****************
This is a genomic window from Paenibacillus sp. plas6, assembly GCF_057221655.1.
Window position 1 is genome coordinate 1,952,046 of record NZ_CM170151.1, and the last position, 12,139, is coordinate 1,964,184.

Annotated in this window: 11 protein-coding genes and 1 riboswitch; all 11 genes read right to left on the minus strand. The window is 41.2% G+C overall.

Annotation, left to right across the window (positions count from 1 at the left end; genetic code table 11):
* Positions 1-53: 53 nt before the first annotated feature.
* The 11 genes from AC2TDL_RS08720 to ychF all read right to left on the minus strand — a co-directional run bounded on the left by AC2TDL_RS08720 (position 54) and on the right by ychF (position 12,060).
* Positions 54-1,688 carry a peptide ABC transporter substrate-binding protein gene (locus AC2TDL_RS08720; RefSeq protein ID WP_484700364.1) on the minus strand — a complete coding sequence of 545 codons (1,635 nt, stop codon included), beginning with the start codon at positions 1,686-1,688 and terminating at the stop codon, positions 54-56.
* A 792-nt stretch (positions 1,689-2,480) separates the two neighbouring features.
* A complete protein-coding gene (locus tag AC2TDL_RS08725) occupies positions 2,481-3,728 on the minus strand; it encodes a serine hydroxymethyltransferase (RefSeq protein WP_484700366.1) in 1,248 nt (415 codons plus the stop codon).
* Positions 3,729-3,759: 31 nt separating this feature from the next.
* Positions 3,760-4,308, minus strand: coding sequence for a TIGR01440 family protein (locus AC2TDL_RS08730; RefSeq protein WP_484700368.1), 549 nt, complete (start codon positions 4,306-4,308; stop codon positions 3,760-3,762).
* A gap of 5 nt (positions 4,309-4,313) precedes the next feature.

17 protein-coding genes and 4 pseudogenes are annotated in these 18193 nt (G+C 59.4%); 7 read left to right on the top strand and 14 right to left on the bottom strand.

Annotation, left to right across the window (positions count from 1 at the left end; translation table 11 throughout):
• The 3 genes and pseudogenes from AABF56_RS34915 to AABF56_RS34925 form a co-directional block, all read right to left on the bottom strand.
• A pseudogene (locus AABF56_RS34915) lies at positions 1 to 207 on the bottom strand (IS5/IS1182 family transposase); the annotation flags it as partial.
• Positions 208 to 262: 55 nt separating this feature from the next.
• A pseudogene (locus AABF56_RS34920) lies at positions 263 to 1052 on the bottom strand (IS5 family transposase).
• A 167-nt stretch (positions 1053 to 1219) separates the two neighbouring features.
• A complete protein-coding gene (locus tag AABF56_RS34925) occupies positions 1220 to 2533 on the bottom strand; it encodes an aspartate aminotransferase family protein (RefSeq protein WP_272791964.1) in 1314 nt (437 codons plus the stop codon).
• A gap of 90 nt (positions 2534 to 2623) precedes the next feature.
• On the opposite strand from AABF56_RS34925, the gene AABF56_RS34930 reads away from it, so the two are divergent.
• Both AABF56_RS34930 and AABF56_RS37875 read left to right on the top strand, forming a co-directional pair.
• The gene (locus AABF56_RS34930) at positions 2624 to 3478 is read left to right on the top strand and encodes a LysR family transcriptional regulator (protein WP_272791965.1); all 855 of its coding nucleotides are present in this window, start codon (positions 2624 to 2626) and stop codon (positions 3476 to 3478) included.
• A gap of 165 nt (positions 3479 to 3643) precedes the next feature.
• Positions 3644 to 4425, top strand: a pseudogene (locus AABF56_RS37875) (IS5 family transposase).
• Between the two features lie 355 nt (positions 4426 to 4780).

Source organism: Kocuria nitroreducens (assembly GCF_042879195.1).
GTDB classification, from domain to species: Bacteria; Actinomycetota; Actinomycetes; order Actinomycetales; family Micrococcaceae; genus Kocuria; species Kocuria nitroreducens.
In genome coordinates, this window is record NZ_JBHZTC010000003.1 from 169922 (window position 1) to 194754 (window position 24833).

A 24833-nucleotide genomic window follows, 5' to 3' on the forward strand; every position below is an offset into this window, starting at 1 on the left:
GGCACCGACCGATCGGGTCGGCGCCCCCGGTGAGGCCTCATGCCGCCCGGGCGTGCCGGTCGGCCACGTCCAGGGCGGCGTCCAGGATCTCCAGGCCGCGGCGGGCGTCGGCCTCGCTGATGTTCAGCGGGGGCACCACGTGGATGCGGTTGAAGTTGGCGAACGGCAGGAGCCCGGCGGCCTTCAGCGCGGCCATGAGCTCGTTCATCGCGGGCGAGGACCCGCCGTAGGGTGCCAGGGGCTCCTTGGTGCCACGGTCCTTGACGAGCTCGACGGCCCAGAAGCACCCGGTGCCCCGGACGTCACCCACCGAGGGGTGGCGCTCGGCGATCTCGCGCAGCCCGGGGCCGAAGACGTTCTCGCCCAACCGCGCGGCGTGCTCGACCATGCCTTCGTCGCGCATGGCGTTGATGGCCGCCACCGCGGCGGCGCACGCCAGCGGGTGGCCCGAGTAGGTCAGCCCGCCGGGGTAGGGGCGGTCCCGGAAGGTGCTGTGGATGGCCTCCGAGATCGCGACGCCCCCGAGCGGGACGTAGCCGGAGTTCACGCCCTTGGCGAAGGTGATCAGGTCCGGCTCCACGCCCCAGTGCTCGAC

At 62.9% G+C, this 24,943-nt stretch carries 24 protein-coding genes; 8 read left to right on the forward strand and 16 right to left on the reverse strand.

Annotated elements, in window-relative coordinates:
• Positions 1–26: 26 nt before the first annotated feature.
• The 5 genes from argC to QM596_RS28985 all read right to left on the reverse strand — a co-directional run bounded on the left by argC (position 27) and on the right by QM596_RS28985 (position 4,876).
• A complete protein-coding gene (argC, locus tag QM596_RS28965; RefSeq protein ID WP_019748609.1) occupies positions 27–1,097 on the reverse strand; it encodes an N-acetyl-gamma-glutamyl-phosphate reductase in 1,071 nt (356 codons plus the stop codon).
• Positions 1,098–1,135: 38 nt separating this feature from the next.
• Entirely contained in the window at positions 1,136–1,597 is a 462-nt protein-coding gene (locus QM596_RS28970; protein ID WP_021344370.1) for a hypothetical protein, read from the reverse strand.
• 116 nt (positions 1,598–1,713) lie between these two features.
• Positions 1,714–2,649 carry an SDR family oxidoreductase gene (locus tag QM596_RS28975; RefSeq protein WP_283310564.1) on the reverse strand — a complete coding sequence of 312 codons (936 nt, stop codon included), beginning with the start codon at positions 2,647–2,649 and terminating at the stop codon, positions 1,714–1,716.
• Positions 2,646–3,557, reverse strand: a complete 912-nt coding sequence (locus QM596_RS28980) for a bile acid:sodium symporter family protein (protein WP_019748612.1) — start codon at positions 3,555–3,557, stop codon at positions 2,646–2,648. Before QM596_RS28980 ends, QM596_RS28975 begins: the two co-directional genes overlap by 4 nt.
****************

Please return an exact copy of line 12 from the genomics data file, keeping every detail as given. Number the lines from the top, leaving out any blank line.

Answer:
* A gap of 5 nt (positions 4,309-4,313) precedes the next feature.